4. With miles of empty moorland, except for the lonely farmstead of Commonburn House, stretching away to your right, continue to follow the line of the fence as it passes above Foulburn Gair and then turns downhill towards the corner of a plantation the majority of which has in the not too distant past (as at 2016) been felled. Remaining with the fence, continue beyond the plantation edge until you reach an old metal gate (GR NT908241) and, on the other side, the green track which winds its way down the south eastern side of Coldburn Hill. This is your eventual route to the Lambden Valley, but first you must leave the `security` of the fence and head towards the row of 12 small wooden shooting butts which climb towards the summit of Coldburn Hill. Aim for the sixth butt from the right along a track cut through the heather. When this is reached, turn left in front of the butts and climb to the twin cairned summit (GR NT902241). Standing at a height of 485 metres, this hill enjoys splendid views, particularly to the College Valley, the Schil and the impressive rocky cleft in the north face of The Cheviot. This is where the Bizzle Burn flows from its source, high on the summit plateau of Northumberland`s highest mountain, down to the Lambden Burn. It is the region`s premier winter climbing venue where the most notable feature, the `Bizzle Chimney`, was first climbed on the 5th March 1899. It is also part of a larger Site of Special Scientific Interest. Now return back to the metal gate, pass through crossing over some old railway sleepers so be careful not to slip if they are wet, and follow the green track down to the valley. As you go, the views are superb with the white walled Goldscleugh looking as `pretty as a picture`. Once you have reached more level ground, cross over the Lambden Burn via a shin deep ford and onto the tarmac road. Turn right for 100 metres and then leave the road and follow the public footpath signposted “Goldscleugh ¼ m Harthope Valley 2¾m”. Cut across the field and head around the back of the farm buildings (GR NT914233).



Coldburn Hill


One of the cairns on Coldburn Hill


5. Perhaps little has changed in this quiet valley since William Ford Robertson passed this way whilst  researching his 1926 book, `Walks from Wooler`. He described Goldscleugh as being, “…a shepherd`s cottage in the valley of the Lambden Burn, which runs along the northern base of Cheviot”. The present farmstead lies at the centre of a system of dykes and enclosures which are visible on aerial photographs. This suggests that the farmstead may have origins prior to the 19th century. Once you have passed through two five bar gates, turn immediately right, cross the small unnamed watercourse (the Goldscleugh Burn), climb up the bank and follow the thin, faint path until you reach the slightly larger Lambden Burn. Cross with care and then continue eastwards, climbing gradually across the lower slopes of Preston Hill. As you near the hillside plantation, take the left fork, walk through the plantation and out onto an old forest track. You have now reached the head of the valley and within a quarter of a mile, immediately after a five bar gate, you must part company with the track to climb the heather covered slopes to your left, on an obvious green path (GR NT928231), to reach the col between Broadhope Hill and Scald Hill. All the while, The Cheviot looms large over your right shoulder. On reaching the step stile (GR NT935229), cross over and turn to your right and follow the post and wire fence until you drop down towards the infant hillside cutting New Burn (GR NT934225). At a point prior to reaching the burn, turn left and head due east, picking up an extremely helpful track heading in the direction of the top of the 461 metre high Blackseat Hill. From here (GR NT941226), standing beside the small cairn and the craggy summit, you will enjoy excellent views of the Harthope Valley.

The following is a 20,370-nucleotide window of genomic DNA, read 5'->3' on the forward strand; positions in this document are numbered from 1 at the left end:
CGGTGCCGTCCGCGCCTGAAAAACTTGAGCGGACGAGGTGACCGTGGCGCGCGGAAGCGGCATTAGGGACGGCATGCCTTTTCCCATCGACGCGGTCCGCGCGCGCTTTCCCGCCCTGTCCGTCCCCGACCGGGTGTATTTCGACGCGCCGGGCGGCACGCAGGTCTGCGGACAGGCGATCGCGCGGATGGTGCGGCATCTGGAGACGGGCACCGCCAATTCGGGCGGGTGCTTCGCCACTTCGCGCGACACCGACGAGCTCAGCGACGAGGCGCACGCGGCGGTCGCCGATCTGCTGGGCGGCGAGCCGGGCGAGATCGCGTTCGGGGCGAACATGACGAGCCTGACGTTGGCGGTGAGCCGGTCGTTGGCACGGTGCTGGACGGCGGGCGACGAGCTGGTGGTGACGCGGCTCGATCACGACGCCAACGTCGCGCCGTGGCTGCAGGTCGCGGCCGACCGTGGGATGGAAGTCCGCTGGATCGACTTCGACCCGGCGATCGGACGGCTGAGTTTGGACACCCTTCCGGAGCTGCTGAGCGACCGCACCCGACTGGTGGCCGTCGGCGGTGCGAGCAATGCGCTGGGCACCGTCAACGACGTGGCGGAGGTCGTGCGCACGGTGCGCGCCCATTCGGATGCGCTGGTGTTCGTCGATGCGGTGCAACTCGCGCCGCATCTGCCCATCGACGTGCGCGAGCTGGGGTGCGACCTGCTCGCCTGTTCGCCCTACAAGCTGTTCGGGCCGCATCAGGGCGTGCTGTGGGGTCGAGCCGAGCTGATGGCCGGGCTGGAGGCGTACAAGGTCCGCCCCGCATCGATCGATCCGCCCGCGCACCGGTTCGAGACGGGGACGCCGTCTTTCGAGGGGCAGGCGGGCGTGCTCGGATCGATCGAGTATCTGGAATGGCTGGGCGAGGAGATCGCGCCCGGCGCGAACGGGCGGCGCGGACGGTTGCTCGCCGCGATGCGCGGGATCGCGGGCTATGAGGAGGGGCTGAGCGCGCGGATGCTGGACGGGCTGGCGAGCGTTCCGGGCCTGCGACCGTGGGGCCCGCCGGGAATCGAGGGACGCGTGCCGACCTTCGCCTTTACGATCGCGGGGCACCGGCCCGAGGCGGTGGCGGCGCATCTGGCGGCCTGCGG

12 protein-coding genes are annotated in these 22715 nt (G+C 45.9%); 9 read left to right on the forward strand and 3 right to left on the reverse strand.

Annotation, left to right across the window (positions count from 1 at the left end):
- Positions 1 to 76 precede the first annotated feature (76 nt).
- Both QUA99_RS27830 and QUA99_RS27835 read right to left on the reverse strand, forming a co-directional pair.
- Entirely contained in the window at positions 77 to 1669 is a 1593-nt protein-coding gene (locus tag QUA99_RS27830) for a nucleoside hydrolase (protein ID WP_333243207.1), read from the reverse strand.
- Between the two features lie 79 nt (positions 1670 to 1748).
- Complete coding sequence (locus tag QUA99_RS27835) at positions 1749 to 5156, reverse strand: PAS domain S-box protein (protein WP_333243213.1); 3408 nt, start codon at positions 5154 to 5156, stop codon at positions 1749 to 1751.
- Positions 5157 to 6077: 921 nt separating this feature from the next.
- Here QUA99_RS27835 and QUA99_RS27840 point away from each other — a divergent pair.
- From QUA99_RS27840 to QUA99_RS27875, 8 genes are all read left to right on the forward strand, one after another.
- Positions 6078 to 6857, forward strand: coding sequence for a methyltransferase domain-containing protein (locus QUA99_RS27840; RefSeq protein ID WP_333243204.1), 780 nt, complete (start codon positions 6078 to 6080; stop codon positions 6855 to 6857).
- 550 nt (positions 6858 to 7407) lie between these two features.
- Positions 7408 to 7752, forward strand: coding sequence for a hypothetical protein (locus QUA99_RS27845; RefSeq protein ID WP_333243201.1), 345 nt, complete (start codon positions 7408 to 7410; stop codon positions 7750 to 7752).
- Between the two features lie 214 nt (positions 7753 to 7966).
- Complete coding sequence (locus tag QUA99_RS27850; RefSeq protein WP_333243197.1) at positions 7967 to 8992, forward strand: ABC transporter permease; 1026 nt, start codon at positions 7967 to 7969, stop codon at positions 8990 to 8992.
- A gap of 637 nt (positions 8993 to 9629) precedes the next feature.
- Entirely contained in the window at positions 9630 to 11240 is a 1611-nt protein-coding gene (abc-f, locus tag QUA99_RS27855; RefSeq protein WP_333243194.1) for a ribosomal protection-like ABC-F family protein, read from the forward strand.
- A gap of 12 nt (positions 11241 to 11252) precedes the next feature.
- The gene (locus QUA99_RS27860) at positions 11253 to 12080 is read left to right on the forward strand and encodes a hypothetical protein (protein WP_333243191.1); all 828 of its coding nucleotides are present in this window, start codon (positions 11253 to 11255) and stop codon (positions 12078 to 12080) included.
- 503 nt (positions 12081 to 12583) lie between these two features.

Blackseat Hill


Blackseat Hill towards Cold Law



6. Now it is time to tear yourself away from this airy summit and to start your descent back to the Harthope Valley. So rejoin the track, turn right and continue downhill on the delightful green route which heads all the way back to the valley, crossing the New Burn along the way. Once the tarmac road is reached, turn left and begin a gentle ½ mile stroll through the Harthope Valley, a firm favourite of walkers, birdwatchers and weekend picnickers. As you near the end of your day in the shadow of Cheviot, you will already be planning your next trip into these peaceful, northern hills of which there are a plethora on this website.




Blackseat Hill


The track back down to the Harthope Valley




15 km ( 9.3 miles )

Total Ascent

755 metres (2477 feet)



Start & Key Grid References

Harthope Valley (NT958228), (NT954238), (NT932234), (NT922237), (NT908241), (NT902241), (NT914233), (NT928231), (NT935229), (NT934225) & (NT941226)


5 hours

Nearest Town



Mainly mixed fell some pathless, boggy in places, with steep ascents & descents, a stretch of gravel track & a short stretch of tarmac


OS Explorer (1: 25000) OL 16. Harveys Superwalker (1:40000) The Cheviot Hills


Wooler Youth Hostel. Telephone 01668 281365. Small hotels & guest houses in Wooler & two caravan parks/camp sites

Public Transport

None ( except to Wooler )

Tourist Information

Wooler Tourist Information Centre. Telephone  01668 282123









Devised, written & photographed: Geoff Holland 2007 (re-measured 2012, text updated & photographs added 2016)